Towards the end of his glorious career Dexter Gordon rode literally a wave of success. 1976, the celebrated tenor saxophonist had returned after fourteen years of successful operation in Europe (and only occasional visits to his home) again back to the U.S.. The concerts that he played on the occasion of his return in the famous Village Vanguard in New York, filled every evening the hall with enthusiastic fans and delighted critics. Two years later, Gordon took the "Manhattan Symphony" on his third album for Columbia and the first with its exceptional rhythm section consisting of pianist George Cables, bassist Rufus Reid and Eddie Gladden on drums. Already after the first sounds of " As Time Goes By "is clear that there is a master at work: sound and intonation are brilliant and the 'feeling' touched immediately. Like no other improvisational musicians of his caliber he understands the meaning of the line "the fundamental things apply" to implement. The other tracks on the LP are on the one hand new works, such as Gordon's carefree Bop Blues "LTD" (Long Tall Dexter) or Cables Samba . "I Told You So" On the other hand, we find new versions of two basic post-bop pieces: Donald Byrd's "Tanya" (Gordon had this piece in 1964 recorded for Blue Note) and John Coltrane's driving piece "Moment's Notice" The masterpiece of the album. But - and this is really one of Gordon's outstanding works -. his "Body And Soul" Gordon, who was heavily influenced by Coltrane's saxophone style, here thanks Coltrane (and McCoy Tyner) by here a page from the book of their can be incorporated harmonies.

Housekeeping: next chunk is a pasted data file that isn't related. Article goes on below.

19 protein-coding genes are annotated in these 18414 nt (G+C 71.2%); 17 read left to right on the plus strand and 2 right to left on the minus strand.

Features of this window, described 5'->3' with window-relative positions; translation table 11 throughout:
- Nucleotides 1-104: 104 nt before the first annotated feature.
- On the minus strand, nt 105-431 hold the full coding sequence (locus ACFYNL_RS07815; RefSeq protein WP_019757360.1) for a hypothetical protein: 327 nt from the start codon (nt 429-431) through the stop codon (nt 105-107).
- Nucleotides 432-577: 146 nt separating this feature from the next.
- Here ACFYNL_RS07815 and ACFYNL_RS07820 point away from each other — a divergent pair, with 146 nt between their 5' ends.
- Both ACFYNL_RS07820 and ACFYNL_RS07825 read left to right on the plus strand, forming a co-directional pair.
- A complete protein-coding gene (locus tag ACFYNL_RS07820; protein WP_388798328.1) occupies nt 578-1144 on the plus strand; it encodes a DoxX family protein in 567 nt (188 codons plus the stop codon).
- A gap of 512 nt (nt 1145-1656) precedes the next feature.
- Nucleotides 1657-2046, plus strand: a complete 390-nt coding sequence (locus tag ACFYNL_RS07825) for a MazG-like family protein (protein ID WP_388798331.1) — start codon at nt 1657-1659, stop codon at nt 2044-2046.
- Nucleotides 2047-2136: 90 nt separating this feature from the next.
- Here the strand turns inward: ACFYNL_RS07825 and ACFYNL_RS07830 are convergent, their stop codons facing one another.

This expanded edition of the "Manhattan Symphony" contains two bonus tracks, also from 1978: Thelonius Monk's "Ruby My Dear" and a previously unreleased on vinyl version of Dexter's favorite "Secret Love". In addition to the written by Pete Hamill Cover Text writes George Cable still a wonderful contribution from his memory.